Those who declaim that the big bands are dead should be required to listen to Track 1 of the Toledo Jazz Orchestra’s . . .Out of Nowhere (and perhaps the title track as well). It would be difficult to envision a livelier group of corpses! Indeed, there is nothing in the least “dead” about this album, as the TJO romps spryly through a program of time–tested standards and Jazz originals with the breathless enthusiasm of a teen–ager on his / her first date. “Big band Jazz,” TJO trumpeter and former Toledo Jazz Society director Scott Potter writes in the liner notes, “now survives and thrives in a territorial fashion.” Among the more productive areas is Ohio, with superb Jazz ensembles not only in Toledo but also in Cleveland and Columbus, not to mention Cincinnati’s legendary Blue Wisp Band and the outstanding Jazz Studies programs at Youngstown State University and the University of Cincinnati College–Conservatory of Music. The TJO tackles classic arrangements by Bill Holman (“Out of Nowhere”) and Bob Florence (“Body and Soul”) as well as world–class charts by Sammy Nestico, Mike Crotty, Frank Mantooth and Billy Byers, and does each of them proud. Jerome Kern’s “The Song Is You” (the Track 1 previously referred to) is an earth–scorching opener, marvelously scored by Mark Taylor, with other arrangements by TJO director Dave Melle (“More Than You Know,” “What a Wonderful World,” “Cheek to Cheek”) and tenor saxophonist Jack Taylor (“Our Love Is Here to Stay”). I don’t know if the TJO’s sidemen are professional musicians, but the supposition is that all or most of them must be, as amateurs or part–timers rarely if ever play with such poise and precision. Every section is in synch, the trumpets (led by Ric Wolkins on ten selections, Keith Powell on the others) boast power to spare, trombones and reeds swing audaciously, and the sure–handed rhythm section drives the band adamantly forward, quickly adding more fuel whenever the temperature needs tweaking. The TJO has a number of excellent soloists including tenor Taylor ("Out of Nowhere"), guitarist John Johnson ("Pensativa," "When Sunny Gets Blue"), trumpeter Jimmy Cook ("More Than You Know"), lead alto Mark Lemle ("Cheek to Cheek"), pianist Eric Dickey ("Body and Soul") and trombonist Scott Rogers ("Spring Can Really Hang You Up the Most"). Tenors Steve Wood and Andrew Bishop cross swords on Byers' swashbuckling "Doodle Oodle" while Wood, Dickey and Cook are heard on Jerome Kern's "The Song Is You," Wood, Cook and trombonist Bryan Schultz on Clare Fischer's "Pensativa," and the orchestra's "vocalist-in-residence," Ramona Collins, on "What a Wonderful World," singing with such warmth that she even makes its threadbare lyric palatable, and Holman's crisp arrangement of "Almost Like Being in Love." While the TJO may have arisen from Out of Nowhere,let us hope that it is unequivocally here to stay.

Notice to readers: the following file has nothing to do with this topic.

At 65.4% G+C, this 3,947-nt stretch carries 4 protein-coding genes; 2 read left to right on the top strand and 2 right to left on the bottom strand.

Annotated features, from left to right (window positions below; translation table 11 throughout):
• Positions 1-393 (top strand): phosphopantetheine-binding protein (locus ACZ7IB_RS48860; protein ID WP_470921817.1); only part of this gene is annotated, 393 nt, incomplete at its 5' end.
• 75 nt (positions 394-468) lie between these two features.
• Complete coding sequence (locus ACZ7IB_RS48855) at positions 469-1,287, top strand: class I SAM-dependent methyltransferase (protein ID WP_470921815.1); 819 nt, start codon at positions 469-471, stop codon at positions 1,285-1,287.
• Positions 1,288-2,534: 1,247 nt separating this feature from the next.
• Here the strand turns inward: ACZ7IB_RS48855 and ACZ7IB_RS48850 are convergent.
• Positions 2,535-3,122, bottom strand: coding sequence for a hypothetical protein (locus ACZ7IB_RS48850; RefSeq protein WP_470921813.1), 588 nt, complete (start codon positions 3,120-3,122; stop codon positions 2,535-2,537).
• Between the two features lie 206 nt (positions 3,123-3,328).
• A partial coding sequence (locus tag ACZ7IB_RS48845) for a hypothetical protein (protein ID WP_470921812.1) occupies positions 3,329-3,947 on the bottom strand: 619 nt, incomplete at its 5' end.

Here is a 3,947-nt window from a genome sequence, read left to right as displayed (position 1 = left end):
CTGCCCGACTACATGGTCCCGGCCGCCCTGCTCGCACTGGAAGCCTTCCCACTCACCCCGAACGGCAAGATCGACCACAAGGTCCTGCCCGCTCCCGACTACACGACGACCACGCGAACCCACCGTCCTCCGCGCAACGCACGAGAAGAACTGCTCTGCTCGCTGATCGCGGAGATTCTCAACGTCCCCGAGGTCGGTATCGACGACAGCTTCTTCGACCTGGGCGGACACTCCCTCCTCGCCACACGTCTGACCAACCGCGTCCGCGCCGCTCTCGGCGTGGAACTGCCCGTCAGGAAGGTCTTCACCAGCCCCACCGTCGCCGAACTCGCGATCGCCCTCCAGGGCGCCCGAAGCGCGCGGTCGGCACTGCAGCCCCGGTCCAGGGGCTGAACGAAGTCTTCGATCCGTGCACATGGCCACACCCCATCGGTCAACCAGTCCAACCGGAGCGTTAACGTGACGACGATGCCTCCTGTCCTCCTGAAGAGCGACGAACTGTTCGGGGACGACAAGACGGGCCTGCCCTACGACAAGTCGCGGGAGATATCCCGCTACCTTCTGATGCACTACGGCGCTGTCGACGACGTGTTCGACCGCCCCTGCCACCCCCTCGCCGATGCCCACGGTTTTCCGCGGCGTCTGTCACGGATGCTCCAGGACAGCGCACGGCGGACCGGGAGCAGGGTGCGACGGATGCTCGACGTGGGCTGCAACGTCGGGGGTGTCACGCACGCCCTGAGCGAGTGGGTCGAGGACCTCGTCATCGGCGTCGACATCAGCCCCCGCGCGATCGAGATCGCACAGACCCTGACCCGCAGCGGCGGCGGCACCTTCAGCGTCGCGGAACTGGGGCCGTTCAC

Track Listing: The Song Is You; Pensativa; A Warm Breeze; More Than You Know; Almost Like Being in Love; When Sunny Gets Blue; Doodle Oodle; What a Wonderful World; Out of Nowhere; Body and Soul; Spring Can Really Hang You Up the Most; Our Love Is Here to Stay; Cheek to Cheek (69:56).
Personnel: Dave Melle, director; Mark Lemle, Jack Taylor, Steve Wood, Andrew Bishop, Jason Yost, reeds; Ric Wolkins, Dave Tippett, Scott Potter, Jimmy Cook, Keith Powell, trumpets; Scott Rogers, Bryan Schultz, Dan Saygers, Larry Twitchell, trombones; Eric Dickey, piano; John Johnson, guiitar; Kevin Eikum, bass; Dave Colvin, drums; Ramona Collins, vocals.
First time I met Lee Konitz, my mentor who completely changed my life, in 1992. He was giving a masterclass at the Cologne Conservatory (Germany) where I was a freshmen (with playing experience around three years total)
First time I met Lee Konitz, my mentor who completely changed my life, in 1992. He was giving a masterclass at the Cologne Conservatory (Germany) where I was a freshmen (with playing experience around three years total). He saw an alto sax on my neck and said: Hey, how about you there, would you like to play something for us? I played a piece with the piano. OK, said Lee, how about you play something unaccompanied? Oh yeah! I was deep into transcribing Sonny Stitt and pretty much into playing as fast as possible as many right notes as possible. So I played Oleo in about 300 beats per minute and was very proud of myself. Lee was tapping his foot all the way through. Hmm, he said, that was in time and all that... (I thought - yeah, of course, haha!) and then he said, You've got a lot of quantity, how about quality? It took me 15 years to realize what he meant.